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Between tourists FaceTiming on the streets and Instagram influencers posting perfect travel photos, it seems like we need to document our every move while on vacation. Guest host and filmmaker Courtney Scott interviews Tansy Kaschak, Sustainability Editor for A Hotel Life and Heather Lilleston, founder of Yoga For Bad People, for tips on how to actually disconnect and recharge during your next vacation.

 


Expedia Travel Podcast



Episode 13

Courtney Scott: Hello and welcome to Out Travel The System. I’m going to ask Brian and Danny, our audio folks to help me with something. Could you please turn the theme music completely off? Thank you. Now could you all just take three deep breaths with me? I wanted to do that so we’re all in the same headspace to explore today’s topic, digital detox. I’m travel filmmaker and TV host, Courtney Scott filling in for Nisreene Atassi. These days a smartphone in a traveler’s hand, selfies amidst astounding natural beauty, and screens to the left, right and center are ubiquitous sites. We want to take a closer look today at the arguments for putting the digital devices down and fully experiencing the world around us. My fellow explorers on this journey are travel journalist, Tansy Kaschak, the Latin American and Sustainability Editor for ahotellife.com, and global citizen, Heather Lilleston, co-founder of Yoga for Bad People.

Tansy, let’s start with you. You are very deliberate about your digital choices when you’re traveling and you suggest people should either download the offline version of the Maps app or put away Maps altogether. Why?

Tansy Kaschak: If your daily life is made of rushed mornings, commuting, getting on the phone to check the weather, and what’s the shortest route to get where you need to go, it’s great because phones help us in so many aspects of our daily logistics. I want to think that changing the scenario in terms of how are you behaving in the interaction with your phone will automatically create space for new things to come, and new things to happen. So especially if you’re traveling somewhere new, what is the worst thing that can happen if you don’t follow the map? You’re going to find yourself wandering through the streets of a place that you were there to discover. So yes, I tested myself and I realize how much more I gained from traveling experiences where I was not so worried about following the rules that I use in my daily life, simply allowing for things to unfold in a more natural way.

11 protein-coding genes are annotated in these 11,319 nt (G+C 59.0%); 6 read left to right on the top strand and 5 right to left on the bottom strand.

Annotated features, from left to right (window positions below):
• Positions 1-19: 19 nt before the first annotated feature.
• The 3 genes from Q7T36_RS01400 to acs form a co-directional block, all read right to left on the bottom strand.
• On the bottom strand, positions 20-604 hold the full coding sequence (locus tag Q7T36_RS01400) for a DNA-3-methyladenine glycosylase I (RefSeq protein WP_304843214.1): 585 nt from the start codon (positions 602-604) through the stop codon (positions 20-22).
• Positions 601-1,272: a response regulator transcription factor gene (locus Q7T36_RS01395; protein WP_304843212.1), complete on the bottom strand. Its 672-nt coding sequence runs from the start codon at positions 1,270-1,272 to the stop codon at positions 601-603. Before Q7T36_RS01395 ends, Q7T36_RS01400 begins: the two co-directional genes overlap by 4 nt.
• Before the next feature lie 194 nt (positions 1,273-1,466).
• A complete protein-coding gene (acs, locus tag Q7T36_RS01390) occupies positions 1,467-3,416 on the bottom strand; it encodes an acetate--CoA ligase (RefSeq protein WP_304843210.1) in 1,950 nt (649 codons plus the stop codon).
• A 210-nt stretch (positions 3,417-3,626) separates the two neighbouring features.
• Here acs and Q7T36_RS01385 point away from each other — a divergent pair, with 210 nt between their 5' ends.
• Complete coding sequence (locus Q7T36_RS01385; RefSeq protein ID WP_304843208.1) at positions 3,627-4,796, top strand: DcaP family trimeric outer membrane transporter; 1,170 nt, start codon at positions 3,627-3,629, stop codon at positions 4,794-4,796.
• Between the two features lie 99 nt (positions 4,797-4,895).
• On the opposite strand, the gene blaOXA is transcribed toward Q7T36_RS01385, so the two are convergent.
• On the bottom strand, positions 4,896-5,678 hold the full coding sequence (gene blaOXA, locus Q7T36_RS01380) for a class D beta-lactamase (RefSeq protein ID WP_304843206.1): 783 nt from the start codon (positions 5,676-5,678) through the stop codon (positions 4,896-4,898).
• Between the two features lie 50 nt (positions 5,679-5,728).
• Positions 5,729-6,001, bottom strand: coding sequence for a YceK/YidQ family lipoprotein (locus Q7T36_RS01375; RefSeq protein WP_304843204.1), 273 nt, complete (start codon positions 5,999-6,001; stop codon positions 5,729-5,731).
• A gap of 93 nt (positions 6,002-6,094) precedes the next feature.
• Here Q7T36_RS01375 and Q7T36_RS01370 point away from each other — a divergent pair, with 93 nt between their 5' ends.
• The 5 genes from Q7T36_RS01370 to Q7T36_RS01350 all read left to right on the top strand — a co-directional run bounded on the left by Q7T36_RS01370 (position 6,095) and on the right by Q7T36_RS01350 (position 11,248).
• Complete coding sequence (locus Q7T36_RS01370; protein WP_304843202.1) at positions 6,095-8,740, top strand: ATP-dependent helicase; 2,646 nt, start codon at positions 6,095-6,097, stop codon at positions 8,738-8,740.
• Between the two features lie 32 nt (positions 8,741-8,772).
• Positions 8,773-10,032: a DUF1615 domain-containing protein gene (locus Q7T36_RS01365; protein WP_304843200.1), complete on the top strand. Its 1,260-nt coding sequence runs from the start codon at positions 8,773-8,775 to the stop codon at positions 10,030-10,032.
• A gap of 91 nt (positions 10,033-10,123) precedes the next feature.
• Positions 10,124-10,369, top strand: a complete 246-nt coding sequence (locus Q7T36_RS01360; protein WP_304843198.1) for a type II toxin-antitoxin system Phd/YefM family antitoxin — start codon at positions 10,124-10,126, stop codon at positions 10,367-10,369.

Tansy exploring Iguazu Falls in Argentina.

Courtney Scott: I mean cell phones are an essential tool to travel. We have our boarding passes, our itineraries, our hotel reservations, chatting with friends about meeting up, maps to find out where we need to go, but I like the way you’re approaching it. There’s a disconnect that you can make with your cell phone while still relying on it. Just to be clear, you’re not saying that people should wander around completely unprepared, that they should still have a sense of safe or unsafe areas to go and make sure they know where certain locations are, right?

Tansy Kaschak: Absolutely. Whether you’ve been reading a travel guide in a print format, or you’ve done your research online, or you’re going to ask your hotel concierge for an indication or asking friends for yes, follow common-sense rules. You don’t want to find yourself in trouble or being in an uncomfortable situation, but there is that fine line to measure things. One trick that I like to use a lot and it also helps into not blowing up your roaming and data on your cell phone bill, is downloading an offline version of maps. So if you go on Google Maps, you can there is a setting on the things you can select, you can use offline map, and you select which is the area you want to download and that means that even if you’re not connected to wifi, or on your data network, you are still going to be able to find places that you pin on the map. You can still see that two blocks away from here, five blocks away from here, there is a place that I have already pinned, let me go check it out. So it’s this fine balance to using technology, but not being completely dependent on it.